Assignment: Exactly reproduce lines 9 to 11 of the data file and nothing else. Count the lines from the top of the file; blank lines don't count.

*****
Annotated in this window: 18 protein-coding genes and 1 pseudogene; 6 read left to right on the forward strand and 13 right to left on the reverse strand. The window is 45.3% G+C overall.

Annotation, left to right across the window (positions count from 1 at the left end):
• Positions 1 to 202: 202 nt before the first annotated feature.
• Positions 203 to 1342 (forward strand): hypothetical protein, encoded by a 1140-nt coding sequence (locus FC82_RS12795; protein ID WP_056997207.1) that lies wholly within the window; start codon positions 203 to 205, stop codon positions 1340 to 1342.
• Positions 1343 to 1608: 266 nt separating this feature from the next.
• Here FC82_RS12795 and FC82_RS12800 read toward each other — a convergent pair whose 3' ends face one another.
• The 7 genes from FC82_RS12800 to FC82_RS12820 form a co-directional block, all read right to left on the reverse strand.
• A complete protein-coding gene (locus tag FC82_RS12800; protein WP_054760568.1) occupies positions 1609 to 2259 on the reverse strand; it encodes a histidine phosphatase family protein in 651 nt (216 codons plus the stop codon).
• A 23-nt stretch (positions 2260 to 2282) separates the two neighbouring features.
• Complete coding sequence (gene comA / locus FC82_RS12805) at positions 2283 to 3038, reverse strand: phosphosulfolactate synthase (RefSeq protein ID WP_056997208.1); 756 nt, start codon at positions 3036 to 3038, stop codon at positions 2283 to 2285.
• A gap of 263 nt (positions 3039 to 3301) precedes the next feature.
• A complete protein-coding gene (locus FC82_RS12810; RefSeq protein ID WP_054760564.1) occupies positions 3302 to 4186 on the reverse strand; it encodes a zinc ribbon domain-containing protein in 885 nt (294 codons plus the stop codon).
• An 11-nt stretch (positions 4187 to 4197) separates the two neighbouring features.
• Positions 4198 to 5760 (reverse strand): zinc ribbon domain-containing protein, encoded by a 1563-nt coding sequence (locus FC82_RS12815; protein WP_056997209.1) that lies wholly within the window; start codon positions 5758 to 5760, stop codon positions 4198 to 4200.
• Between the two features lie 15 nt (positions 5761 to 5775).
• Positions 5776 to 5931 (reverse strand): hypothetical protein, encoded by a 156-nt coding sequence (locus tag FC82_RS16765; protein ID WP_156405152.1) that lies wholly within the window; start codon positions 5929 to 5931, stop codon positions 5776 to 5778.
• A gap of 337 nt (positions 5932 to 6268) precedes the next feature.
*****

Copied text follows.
• A 23-nt stretch (positions 2260 to 2282) separates the two neighbouring features.
• Complete coding sequence (gene comA / locus FC82_RS12805) at positions 2283 to 3038, reverse strand: phosphosulfolactate synthase (RefSeq protein ID WP_056997208.1); 756 nt, start codon at positions 3036 to 3038, stop codon at positions 2283 to 2285.
• A gap of 263 nt (positions 3039 to 3301) precedes the next feature.